This paper outlines key categories and elements of Kia Manawanui: Kaupapa Māori Film Theoretical Framework, developed to interrogate film texts and shed light on the processes of Māori film production and environments within which filmmakers operate. Kia Manawanui film theory is informed by diverse expressions of Kaupapa Māori , Indigenous and critical media studies, discussions with Māori filmmakers, theorists and film texts, particularly Ngati (1987), Mauri (1988) and Te Tangata Whai Rawa o Wēniti—The Māori Merchant of Venice (2002).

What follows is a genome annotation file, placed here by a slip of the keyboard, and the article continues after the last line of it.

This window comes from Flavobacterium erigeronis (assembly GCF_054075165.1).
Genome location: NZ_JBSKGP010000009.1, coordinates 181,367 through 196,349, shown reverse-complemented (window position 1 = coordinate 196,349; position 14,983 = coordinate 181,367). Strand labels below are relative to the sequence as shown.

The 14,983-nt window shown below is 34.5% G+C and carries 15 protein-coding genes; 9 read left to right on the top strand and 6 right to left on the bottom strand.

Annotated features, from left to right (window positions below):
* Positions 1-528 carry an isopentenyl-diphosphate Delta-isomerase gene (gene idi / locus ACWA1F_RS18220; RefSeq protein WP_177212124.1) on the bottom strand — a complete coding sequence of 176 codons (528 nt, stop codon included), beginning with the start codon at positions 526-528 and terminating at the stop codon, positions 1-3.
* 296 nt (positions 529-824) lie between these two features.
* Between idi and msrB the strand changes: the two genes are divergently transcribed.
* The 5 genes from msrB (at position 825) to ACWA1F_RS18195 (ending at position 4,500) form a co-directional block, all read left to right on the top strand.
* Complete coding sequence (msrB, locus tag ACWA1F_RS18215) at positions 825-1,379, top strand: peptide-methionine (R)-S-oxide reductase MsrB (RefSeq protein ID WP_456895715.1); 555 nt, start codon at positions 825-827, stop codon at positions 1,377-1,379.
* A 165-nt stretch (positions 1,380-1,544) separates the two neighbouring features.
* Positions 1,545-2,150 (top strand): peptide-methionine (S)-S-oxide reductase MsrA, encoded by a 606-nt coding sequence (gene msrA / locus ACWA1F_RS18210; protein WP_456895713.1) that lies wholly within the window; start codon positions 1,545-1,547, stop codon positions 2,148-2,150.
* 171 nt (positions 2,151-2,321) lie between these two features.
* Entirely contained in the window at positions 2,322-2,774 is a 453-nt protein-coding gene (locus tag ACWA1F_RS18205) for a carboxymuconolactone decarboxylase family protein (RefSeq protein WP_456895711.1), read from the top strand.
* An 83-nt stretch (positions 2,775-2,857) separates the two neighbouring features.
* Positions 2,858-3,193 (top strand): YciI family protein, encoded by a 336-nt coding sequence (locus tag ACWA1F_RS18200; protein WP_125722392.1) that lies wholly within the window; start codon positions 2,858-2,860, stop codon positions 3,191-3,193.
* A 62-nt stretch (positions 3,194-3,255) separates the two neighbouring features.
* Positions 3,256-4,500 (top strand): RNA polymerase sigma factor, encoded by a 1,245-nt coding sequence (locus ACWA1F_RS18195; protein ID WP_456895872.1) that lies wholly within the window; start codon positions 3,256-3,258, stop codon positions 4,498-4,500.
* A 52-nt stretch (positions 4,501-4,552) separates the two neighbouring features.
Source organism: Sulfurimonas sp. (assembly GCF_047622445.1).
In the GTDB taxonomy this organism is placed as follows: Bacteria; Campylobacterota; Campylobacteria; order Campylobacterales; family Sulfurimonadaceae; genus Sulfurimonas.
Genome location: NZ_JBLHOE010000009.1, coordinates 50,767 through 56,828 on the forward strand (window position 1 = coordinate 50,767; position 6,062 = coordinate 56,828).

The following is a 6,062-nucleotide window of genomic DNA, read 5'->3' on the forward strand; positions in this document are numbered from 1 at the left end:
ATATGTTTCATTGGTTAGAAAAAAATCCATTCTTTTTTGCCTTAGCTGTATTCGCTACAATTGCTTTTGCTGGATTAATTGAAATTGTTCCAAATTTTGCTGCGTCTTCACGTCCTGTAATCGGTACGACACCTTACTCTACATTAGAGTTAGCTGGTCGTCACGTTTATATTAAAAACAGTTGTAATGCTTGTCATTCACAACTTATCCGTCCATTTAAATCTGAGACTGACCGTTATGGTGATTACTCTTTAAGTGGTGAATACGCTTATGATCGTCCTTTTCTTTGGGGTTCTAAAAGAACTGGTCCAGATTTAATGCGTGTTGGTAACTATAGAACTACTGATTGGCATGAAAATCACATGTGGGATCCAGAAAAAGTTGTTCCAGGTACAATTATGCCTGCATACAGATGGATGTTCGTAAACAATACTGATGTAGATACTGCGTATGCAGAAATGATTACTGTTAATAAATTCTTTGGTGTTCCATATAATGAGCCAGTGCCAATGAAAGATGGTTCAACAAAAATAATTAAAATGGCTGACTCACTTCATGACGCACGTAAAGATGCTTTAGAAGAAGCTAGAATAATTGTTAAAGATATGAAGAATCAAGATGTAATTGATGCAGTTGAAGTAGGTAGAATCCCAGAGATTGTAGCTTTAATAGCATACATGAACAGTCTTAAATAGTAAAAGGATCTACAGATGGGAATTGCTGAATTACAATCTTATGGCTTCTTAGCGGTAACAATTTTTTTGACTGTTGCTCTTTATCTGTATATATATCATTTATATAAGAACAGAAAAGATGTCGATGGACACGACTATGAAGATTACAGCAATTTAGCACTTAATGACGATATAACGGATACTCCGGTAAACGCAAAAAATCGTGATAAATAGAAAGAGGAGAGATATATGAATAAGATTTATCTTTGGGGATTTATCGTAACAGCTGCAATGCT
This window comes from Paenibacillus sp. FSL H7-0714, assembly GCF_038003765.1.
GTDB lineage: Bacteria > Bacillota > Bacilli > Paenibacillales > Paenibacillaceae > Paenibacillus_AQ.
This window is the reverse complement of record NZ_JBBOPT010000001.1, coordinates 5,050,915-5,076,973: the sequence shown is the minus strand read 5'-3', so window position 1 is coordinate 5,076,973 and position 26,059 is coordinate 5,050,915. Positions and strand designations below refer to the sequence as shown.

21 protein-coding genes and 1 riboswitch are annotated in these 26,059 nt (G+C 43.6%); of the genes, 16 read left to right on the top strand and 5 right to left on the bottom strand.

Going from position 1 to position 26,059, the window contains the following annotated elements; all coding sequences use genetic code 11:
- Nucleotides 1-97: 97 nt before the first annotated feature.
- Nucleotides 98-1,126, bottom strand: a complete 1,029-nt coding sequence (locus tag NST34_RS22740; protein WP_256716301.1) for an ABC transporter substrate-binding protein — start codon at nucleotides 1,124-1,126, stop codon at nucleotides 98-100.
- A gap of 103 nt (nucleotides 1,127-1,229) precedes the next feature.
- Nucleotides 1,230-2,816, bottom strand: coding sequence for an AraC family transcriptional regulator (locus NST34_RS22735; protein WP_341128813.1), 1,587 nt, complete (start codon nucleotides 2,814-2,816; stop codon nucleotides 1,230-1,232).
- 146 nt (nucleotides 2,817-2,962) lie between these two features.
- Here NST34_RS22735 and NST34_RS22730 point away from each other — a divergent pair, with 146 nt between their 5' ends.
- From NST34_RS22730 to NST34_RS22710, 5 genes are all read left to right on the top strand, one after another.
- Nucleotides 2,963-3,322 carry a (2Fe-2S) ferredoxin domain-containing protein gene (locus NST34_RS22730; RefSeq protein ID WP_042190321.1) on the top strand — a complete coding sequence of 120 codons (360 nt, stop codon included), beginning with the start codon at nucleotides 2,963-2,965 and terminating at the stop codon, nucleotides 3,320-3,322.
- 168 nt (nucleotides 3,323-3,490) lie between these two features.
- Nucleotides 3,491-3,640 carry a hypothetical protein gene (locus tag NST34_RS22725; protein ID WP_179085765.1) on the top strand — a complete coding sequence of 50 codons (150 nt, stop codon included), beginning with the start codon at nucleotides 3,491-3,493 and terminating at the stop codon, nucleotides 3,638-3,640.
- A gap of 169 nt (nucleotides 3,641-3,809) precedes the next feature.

Like a number of fundamental Māori rituals and practices, pōwhiri have appeared in New Zealand fiction feature film since its beginnings in the silent era. Pōwhiri are multisensory, kinaesthetic experiences that, for most Māori, recall one’s tūrangawaewae—where he or she stands and belongs—because, in general, the predominant experience of pōwhiri is at home, amongst one’s own community. This article critically analyses pōwhiri as it has been constructed in New Zealand feature film history. It first presents an historical overview of pōwhiri and then focuses on Tearepa Kahi’s Mt. Zion (Hita, Milligan & Kahi, 2013).